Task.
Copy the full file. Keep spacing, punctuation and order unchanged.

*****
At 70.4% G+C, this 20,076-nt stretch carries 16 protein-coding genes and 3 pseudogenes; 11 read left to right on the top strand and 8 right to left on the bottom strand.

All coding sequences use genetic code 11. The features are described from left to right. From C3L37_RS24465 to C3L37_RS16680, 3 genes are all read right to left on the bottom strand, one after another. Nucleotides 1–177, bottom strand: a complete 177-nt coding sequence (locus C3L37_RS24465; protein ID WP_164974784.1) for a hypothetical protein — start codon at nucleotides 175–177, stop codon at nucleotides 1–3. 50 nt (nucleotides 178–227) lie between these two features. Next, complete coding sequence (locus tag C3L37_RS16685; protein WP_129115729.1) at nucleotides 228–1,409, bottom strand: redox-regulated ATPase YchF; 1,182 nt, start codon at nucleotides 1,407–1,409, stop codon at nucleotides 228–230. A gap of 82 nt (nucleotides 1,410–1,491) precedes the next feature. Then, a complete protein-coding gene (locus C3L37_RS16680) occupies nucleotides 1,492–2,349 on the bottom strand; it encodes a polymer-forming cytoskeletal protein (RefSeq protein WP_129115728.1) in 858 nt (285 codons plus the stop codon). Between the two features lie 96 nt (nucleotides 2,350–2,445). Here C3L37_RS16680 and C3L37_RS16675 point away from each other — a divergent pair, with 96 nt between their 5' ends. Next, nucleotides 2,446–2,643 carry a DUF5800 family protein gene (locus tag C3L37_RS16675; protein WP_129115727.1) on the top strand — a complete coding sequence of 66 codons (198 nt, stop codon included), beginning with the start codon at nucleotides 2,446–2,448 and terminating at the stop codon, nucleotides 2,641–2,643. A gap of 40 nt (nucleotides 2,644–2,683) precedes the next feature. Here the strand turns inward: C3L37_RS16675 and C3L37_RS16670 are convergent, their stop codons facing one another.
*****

At 70.4% G+C, this 20,076-nt stretch carries 16 protein-coding genes and 3 pseudogenes; 11 read left to right on the top strand and 8 right to left on the bottom strand.

All coding sequences use genetic code 11. The features are described from left to right. From C3L37_RS24465 to C3L37_RS16680, 3 genes are all read right to left on the bottom strand, one after another. Nucleotides 1–177, bottom strand: a complete 177-nt coding sequence (locus C3L37_RS24465; protein ID WP_164974784.1) for a hypothetical protein — start codon at nucleotides 175–177, stop codon at nucleotides 1–3. 50 nt (nucleotides 178–227) lie between these two features. Next, complete coding sequence (locus tag C3L37_RS16685; protein WP_129115729.1) at nucleotides 228–1,409, bottom strand: redox-regulated ATPase YchF; 1,182 nt, start codon at nucleotides 1,407–1,409, stop codon at nucleotides 228–230. A gap of 82 nt (nucleotides 1,410–1,491) precedes the next feature. Then, a complete protein-coding gene (locus C3L37_RS16680) occupies nucleotides 1,492–2,349 on the bottom strand; it encodes a polymer-forming cytoskeletal protein (RefSeq protein WP_129115728.1) in 858 nt (285 codons plus the stop codon). Between the two features lie 96 nt (nucleotides 2,350–2,445). Here C3L37_RS16680 and C3L37_RS16675 point away from each other — a divergent pair, with 96 nt between their 5' ends. Next, nucleotides 2,446–2,643 carry a DUF5800 family protein gene (locus tag C3L37_RS16675; protein WP_129115727.1) on the top strand — a complete coding sequence of 66 codons (198 nt, stop codon included), beginning with the start codon at nucleotides 2,446–2,448 and terminating at the stop codon, nucleotides 2,641–2,643. A gap of 40 nt (nucleotides 2,644–2,683) precedes the next feature. Here the strand turns inward: C3L37_RS16675 and C3L37_RS16670 are convergent, their stop codons facing one another.